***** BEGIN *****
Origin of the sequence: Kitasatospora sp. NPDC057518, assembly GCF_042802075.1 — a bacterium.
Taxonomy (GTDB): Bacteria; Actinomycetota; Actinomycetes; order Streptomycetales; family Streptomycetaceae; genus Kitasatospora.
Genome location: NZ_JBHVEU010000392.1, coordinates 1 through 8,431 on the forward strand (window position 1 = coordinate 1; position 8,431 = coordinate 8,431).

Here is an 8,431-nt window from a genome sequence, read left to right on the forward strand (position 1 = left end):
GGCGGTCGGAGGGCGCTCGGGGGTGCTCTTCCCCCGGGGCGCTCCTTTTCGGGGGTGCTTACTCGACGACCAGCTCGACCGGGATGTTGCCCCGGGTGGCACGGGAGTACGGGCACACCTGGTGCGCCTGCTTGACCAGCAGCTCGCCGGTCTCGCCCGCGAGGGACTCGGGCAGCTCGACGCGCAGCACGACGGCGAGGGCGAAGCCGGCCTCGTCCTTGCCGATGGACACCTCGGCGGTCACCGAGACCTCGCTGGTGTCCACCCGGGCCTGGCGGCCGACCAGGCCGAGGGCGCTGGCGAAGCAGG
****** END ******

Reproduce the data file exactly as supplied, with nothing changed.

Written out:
Origin of the sequence: Kitasatospora sp. NPDC057518, assembly GCF_042802075.1 — a bacterium.
Taxonomy (GTDB): Bacteria; Actinomycetota; Actinomycetes; order Streptomycetales; family Streptomycetaceae; genus Kitasatospora.
Genome location: NZ_JBHVEU010000392.1, coordinates 1 through 8,431 on the forward strand (window position 1 = coordinate 1; position 8,431 = coordinate 8,431).

Here is an 8,431-nt window from a genome sequence, read left to right on the forward strand (position 1 = left end):
GGCGGTCGGAGGGCGCTCGGGGGTGCTCTTCCCCCGGGGCGCTCCTTTTCGGGGGTGCTTACTCGACGACCAGCTCGACCGGGATGTTGCCCCGGGTGGCACGGGAGTACGGGCACACCTGGTGCGCCTGCTTGACCAGCAGCTCGCCGGTCTCGCCCGCGAGGGACTCGGGCAGCTCGACGCGCAGCACGACGGCGAGGGCGAAGCCGGCCTCGTCCTTGCCGATGGACACCTCGGCGGTCACCGAGACCTCGCTGGTGTCCACCCGGGCCTGGCGGCCGACCAGGCCGAGGGCGCTGGCGAAGCAGG